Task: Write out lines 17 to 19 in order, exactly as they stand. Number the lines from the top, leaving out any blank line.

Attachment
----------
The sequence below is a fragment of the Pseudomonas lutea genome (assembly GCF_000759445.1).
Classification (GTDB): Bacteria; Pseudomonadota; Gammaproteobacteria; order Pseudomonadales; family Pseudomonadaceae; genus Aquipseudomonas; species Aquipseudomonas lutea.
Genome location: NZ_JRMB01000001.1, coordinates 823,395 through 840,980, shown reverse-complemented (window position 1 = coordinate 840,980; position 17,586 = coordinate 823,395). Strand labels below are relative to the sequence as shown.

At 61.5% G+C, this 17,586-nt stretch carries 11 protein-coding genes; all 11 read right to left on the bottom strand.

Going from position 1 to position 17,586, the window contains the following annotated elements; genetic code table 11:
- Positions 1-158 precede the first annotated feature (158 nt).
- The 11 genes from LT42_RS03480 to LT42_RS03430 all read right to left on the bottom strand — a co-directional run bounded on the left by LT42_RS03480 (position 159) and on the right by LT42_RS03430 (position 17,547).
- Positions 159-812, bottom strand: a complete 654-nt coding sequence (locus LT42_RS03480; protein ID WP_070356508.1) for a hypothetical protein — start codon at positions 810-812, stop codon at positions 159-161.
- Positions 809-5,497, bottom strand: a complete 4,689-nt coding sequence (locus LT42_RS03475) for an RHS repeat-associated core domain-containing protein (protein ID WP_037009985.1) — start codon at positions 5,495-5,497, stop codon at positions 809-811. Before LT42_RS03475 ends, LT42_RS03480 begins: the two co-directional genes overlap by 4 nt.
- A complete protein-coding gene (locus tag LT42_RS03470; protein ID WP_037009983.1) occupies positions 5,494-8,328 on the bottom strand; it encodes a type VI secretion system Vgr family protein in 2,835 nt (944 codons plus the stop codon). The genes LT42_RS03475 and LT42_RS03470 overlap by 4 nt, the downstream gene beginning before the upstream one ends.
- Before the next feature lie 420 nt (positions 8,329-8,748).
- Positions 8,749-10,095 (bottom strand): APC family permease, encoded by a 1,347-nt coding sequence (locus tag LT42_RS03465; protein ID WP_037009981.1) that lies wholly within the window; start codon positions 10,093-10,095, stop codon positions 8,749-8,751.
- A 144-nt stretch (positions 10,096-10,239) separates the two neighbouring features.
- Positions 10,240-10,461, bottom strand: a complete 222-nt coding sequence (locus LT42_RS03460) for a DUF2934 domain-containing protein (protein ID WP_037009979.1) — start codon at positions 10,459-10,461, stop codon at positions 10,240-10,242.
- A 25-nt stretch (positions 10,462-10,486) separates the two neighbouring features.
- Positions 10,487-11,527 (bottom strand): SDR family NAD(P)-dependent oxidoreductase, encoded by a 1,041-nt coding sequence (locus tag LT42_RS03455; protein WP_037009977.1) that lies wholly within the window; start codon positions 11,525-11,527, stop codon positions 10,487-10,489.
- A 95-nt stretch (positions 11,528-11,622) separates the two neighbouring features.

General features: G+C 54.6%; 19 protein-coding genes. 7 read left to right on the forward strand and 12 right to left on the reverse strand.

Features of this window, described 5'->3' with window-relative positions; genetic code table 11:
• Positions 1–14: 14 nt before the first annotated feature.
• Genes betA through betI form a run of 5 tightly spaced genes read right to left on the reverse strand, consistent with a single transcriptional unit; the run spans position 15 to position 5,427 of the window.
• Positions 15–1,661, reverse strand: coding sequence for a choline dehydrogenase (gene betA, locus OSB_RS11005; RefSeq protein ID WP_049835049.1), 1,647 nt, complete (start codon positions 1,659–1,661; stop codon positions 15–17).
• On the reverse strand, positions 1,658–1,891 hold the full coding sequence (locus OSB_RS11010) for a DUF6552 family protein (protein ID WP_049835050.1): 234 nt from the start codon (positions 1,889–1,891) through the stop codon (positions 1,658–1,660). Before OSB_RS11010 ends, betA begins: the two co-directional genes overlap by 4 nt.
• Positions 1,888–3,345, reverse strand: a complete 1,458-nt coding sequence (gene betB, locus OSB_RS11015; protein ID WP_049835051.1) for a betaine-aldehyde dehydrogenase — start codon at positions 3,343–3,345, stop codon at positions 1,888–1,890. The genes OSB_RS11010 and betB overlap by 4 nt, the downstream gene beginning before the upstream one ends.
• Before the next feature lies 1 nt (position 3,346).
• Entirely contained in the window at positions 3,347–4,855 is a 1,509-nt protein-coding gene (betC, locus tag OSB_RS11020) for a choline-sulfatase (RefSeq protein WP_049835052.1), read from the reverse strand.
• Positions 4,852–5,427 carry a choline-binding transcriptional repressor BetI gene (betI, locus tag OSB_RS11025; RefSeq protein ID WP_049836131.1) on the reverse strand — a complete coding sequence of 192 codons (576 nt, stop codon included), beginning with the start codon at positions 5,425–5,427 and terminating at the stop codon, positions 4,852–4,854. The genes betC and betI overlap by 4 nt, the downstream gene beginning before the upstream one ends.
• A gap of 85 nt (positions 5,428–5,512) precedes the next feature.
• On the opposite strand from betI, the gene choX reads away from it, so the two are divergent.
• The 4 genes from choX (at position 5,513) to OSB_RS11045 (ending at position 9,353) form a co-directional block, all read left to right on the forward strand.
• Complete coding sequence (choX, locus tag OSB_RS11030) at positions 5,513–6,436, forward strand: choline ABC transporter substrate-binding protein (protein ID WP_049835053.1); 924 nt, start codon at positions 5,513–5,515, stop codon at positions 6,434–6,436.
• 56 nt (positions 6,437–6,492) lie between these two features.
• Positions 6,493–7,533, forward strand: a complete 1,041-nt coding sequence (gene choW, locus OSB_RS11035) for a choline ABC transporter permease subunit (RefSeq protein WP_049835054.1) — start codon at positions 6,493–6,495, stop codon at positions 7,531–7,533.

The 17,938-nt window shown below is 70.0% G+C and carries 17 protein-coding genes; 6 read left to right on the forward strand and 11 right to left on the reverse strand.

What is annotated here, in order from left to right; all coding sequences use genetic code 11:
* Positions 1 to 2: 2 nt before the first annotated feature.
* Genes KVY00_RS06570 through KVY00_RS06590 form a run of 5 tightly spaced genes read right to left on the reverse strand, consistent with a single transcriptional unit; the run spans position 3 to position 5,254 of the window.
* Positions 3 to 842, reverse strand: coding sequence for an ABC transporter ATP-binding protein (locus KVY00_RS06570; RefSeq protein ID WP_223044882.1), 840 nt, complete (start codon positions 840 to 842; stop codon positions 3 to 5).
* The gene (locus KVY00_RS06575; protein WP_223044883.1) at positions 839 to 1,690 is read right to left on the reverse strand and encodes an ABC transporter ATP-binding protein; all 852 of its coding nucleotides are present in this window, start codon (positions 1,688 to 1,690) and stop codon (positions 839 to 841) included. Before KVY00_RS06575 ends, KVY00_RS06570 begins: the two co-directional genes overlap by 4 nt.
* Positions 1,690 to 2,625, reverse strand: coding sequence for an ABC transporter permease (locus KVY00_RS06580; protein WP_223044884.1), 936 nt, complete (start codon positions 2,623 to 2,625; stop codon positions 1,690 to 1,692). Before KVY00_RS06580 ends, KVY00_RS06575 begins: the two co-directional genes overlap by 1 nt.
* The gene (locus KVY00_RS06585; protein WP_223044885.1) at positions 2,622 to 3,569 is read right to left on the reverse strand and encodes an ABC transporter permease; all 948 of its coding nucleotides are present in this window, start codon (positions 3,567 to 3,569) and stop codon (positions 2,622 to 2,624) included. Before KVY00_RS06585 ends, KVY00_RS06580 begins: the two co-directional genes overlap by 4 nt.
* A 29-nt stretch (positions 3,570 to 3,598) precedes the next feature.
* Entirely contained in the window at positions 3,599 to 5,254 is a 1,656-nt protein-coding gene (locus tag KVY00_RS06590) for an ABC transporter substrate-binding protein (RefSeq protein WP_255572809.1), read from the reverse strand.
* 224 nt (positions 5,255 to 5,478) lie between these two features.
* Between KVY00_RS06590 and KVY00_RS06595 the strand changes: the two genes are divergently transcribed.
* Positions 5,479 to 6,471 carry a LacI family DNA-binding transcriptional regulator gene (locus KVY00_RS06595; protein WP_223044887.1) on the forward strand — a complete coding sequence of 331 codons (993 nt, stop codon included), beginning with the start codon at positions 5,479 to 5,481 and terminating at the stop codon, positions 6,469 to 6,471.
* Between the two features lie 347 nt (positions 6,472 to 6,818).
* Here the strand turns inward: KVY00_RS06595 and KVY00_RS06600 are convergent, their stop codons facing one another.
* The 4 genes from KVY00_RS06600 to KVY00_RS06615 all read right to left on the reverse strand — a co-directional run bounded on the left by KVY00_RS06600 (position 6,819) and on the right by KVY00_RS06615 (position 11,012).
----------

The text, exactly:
- A 95-nt stretch (positions 11,528-11,622) separates the two neighbouring features.

General features: G+C 54.6%; 19 protein-coding genes. 7 read left to right on the forward strand and 12 right to left on the reverse strand.

Features of this window, described 5'->3' with window-relative positions; genetic code table 11: